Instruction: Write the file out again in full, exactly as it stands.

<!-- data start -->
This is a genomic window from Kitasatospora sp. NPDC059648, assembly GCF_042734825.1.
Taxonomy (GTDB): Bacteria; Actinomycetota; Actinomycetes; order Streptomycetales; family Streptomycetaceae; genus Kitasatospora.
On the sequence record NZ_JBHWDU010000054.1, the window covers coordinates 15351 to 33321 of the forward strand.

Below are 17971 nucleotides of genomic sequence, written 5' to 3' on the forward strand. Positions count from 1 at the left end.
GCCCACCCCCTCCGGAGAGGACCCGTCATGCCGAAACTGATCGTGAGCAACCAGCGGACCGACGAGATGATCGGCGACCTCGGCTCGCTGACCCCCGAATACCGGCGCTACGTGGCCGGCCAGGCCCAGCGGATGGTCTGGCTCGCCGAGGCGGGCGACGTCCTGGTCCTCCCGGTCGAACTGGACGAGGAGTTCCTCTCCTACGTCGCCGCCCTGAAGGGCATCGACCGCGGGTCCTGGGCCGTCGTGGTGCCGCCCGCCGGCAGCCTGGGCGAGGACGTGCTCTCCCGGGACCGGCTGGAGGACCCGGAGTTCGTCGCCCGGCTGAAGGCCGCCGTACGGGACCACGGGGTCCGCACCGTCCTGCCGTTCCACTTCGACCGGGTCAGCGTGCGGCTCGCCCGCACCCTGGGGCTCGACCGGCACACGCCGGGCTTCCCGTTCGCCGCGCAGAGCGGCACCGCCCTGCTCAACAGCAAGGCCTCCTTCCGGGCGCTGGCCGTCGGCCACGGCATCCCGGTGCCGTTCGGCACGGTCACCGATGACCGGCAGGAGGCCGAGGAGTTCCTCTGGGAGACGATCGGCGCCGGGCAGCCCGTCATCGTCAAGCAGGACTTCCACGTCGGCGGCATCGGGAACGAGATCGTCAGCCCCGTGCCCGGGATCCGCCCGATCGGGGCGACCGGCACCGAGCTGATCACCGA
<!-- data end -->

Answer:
This is a genomic window from Kitasatospora sp. NPDC059648, assembly GCF_042734825.1.
Taxonomy (GTDB): Bacteria; Actinomycetota; Actinomycetes; order Streptomycetales; family Streptomycetaceae; genus Kitasatospora.
On the sequence record NZ_JBHWDU010000054.1, the window covers coordinates 15351 to 33321 of the forward strand.

Below are 17971 nucleotides of genomic sequence, written 5' to 3' on the forward strand. Positions count from 1 at the left end.
GCCCACCCCCTCCGGAGAGGACCCGTCATGCCGAAACTGATCGTGAGCAACCAGCGGACCGACGAGATGATCGGCGACCTCGGCTCGCTGACCCCCGAATACCGGCGCTACGTGGCCGGCCAGGCCCAGCGGATGGTCTGGCTCGCCGAGGCGGGCGACGTCCTGGTCCTCCCGGTCGAACTGGACGAGGAGTTCCTCTCCTACGTCGCCGCCCTGAAGGGCATCGACCGCGGGTCCTGGGCCGTCGTGGTGCCGCCCGCCGGCAGCCTGGGCGAGGACGTGCTCTCCCGGGACCGGCTGGAGGACCCGGAGTTCGTCGCCCGGCTGAAGGCCGCCGTACGGGACCACGGGGTCCGCACCGTCCTGCCGTTCCACTTCGACCGGGTCAGCGTGCGGCTCGCCCGCACCCTGGGGCTCGACCGGCACACGCCGGGCTTCCCGTTCGCCGCGCAGAGCGGCACCGCCCTGCTCAACAGCAAGGCCTCCTTCCGGGCGCTGGCCGTCGGCCACGGCATCCCGGTGCCGTTCGGCACGGTCACCGATGACCGGCAGGAGGCCGAGGAGTTCCTCTGGGAGACGATCGGCGCCGGGCAGCCCGTCATCGTCAAGCAGGACTTCCACGTCGGCGGCATCGGGAACGAGATCGTCAGCCCCGTGCCCGGGATCCGCCCGATCGGGGCGACCGGCACCGAGCTGATCACCGA